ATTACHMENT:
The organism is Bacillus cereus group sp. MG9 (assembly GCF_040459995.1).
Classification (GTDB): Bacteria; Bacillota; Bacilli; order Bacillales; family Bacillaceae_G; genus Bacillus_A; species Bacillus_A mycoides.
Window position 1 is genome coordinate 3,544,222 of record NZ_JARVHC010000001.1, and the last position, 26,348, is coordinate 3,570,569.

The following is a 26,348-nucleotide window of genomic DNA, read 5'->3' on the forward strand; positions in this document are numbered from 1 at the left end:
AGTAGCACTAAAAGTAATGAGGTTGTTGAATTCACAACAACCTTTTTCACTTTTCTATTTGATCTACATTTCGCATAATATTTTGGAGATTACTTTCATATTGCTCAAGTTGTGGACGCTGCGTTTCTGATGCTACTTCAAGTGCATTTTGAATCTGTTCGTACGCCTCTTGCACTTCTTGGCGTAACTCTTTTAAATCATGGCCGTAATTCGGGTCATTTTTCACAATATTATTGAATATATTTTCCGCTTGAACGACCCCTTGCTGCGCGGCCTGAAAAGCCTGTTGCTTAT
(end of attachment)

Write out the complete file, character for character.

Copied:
The organism is Bacillus cereus group sp. MG9 (assembly GCF_040459995.1).
Classification (GTDB): Bacteria; Bacillota; Bacilli; order Bacillales; family Bacillaceae_G; genus Bacillus_A; species Bacillus_A mycoides.
Window position 1 is genome coordinate 3,544,222 of record NZ_JARVHC010000001.1, and the last position, 26,348, is coordinate 3,570,569.

The following is a 26,348-nucleotide window of genomic DNA, read 5'->3' on the forward strand; positions in this document are numbered from 1 at the left end:
AGTAGCACTAAAAGTAATGAGGTTGTTGAATTCACAACAACCTTTTTCACTTTTCTATTTGATCTACATTTCGCATAATATTTTGGAGATTACTTTCATATTGCTCAAGTTGTGGACGCTGCGTTTCTGATGCTACTTCAAGTGCATTTTGAATCTGTTCGTACGCCTCTTGCACTTCTTGGCGTAACTCTTTTAAATCATGGCCGTAATTCGGGTCATTTTTCACAATATTATTGAATATATTTTCCGCTTGAACGACCCCTTGCTGCGCGGCCTGAAAAGCCTGTTGCTTAT